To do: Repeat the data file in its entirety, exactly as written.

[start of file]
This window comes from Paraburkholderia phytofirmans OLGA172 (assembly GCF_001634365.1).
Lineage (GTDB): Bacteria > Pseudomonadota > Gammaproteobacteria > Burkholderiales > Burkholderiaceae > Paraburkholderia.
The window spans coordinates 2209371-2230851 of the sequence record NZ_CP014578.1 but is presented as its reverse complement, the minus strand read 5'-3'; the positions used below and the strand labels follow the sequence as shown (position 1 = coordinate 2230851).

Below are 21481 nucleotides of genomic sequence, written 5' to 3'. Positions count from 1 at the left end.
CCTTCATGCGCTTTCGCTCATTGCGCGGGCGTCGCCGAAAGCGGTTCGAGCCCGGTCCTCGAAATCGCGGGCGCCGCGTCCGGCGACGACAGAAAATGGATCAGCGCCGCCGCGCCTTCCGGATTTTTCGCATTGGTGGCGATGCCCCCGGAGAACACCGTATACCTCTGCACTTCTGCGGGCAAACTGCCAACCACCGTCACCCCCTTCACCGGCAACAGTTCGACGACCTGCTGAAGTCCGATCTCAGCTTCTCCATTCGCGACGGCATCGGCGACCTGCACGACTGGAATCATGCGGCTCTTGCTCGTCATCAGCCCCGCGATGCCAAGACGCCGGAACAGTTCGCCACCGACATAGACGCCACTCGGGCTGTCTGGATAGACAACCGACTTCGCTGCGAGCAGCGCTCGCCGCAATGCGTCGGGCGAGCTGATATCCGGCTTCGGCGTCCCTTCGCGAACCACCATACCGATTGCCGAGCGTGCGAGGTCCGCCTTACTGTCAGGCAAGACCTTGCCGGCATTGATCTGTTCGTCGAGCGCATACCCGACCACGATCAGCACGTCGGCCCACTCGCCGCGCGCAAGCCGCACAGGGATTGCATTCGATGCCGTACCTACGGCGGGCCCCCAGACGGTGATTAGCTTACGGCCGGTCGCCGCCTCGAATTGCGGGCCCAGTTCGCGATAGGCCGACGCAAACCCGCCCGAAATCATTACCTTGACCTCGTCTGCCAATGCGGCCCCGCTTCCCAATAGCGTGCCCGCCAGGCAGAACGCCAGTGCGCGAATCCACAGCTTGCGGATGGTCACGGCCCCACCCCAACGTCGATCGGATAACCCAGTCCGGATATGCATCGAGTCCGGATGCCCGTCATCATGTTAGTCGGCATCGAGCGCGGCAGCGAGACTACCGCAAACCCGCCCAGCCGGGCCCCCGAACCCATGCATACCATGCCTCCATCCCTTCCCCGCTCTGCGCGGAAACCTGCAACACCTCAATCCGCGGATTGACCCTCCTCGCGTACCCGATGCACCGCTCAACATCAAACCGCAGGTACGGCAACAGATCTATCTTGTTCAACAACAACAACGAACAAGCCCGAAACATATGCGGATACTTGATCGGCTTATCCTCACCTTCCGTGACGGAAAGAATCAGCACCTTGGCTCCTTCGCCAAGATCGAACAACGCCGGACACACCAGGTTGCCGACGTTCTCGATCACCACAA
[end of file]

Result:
This window comes from Paraburkholderia phytofirmans OLGA172 (assembly GCF_001634365.1).
Lineage (GTDB): Bacteria > Pseudomonadota > Gammaproteobacteria > Burkholderiales > Burkholderiaceae > Paraburkholderia.
The window spans coordinates 2209371-2230851 of the sequence record NZ_CP014578.1 but is presented as its reverse complement, the minus strand read 5'-3'; the positions used below and the strand labels follow the sequence as shown (position 1 = coordinate 2230851).

Below are 21481 nucleotides of genomic sequence, written 5' to 3'. Positions count from 1 at the left end.
CCTTCATGCGCTTTCGCTCATTGCGCGGGCGTCGCCGAAAGCGGTTCGAGCCCGGTCCTCGAAATCGCGGGCGCCGCGTCCGGCGACGACAGAAAATGGATCAGCGCCGCCGCGCCTTCCGGATTTTTCGCATTGGTGGCGATGCCCCCGGAGAACACCGTATACCTCTGCACTTCTGCGGGCAAACTGCCAACCACCGTCACCCCCTTCACCGGCAACAGTTCGACGACCTGCTGAAGTCCGATCTCAGCTTCTCCATTCGCGACGGCATCGGCGACCTGCACGACTGGAATCATGCGGCTCTTGCTCGTCATCAGCCCCGCGATGCCAAGACGCCGGAACAGTTCGCCACCGACATAGACGCCACTCGGGCTGTCTGGATAGACAACCGACTTCGCTGCGAGCAGCGCTCGCCGCAATGCGTCGGGCGAGCTGATATCCGGCTTCGGCGTCCCTTCGCGAACCACCATACCGATTGCCGAGCGTGCGAGGTCCGCCTTACTGTCAGGCAAGACCTTGCCGGCATTGATCTGTTCGTCGAGCGCATACCCGACCACGATCAGCACGTCGGCCCACTCGCCGCGCGCAAGCCGCACAGGGATTGCATTCGATGCCGTACCTACGGCGGGCCCCCAGACGGTGATTAGCTTACGGCCGGTCGCCGCCTCGAATTGCGGGCCCAGTTCGCGATAGGCCGACGCAAACCCGCCCGAAATCATTACCTTGACCTCGTCTGCCAATGCGGCCCCGCTTCCCAATAGCGTGCCCGCCAGGCAGAACGCCAGTGCGCGAATCCACAGCTTGCGGATGGTCACGGCCCCACCCCAACGTCGATCGGATAACCCAGTCCGGATATGCATCGAGTCCGGATGCCCGTCATCATGTTAGTCGGCATCGAGCGCGGCAGCGAGACTACCGCAAACCCGCCCAGCCGGGCCCCCGAACCCATGCATACCATGCCTCCATCCCTTCCCCGCTCTGCGCGGAAACCTGCAACACCTCAATCCGCGGATTGACCCTCCTCGCGTACCCGATGCACCGCTCAACATCAAACCGCAGGTACGGCAACAGATCTATCTTGTTCAACAACAACAACGAACAAGCCCGAAACATATGCGGATACTTGATCGGCTTATCCTCACCTTCCGTGACGGAAAGAATCAGCACCTTGGCTCCTTCGCCAAGATCGAACAACGCCGGACACACCAGGTTGCCGACGTTCTCGATCACCACAA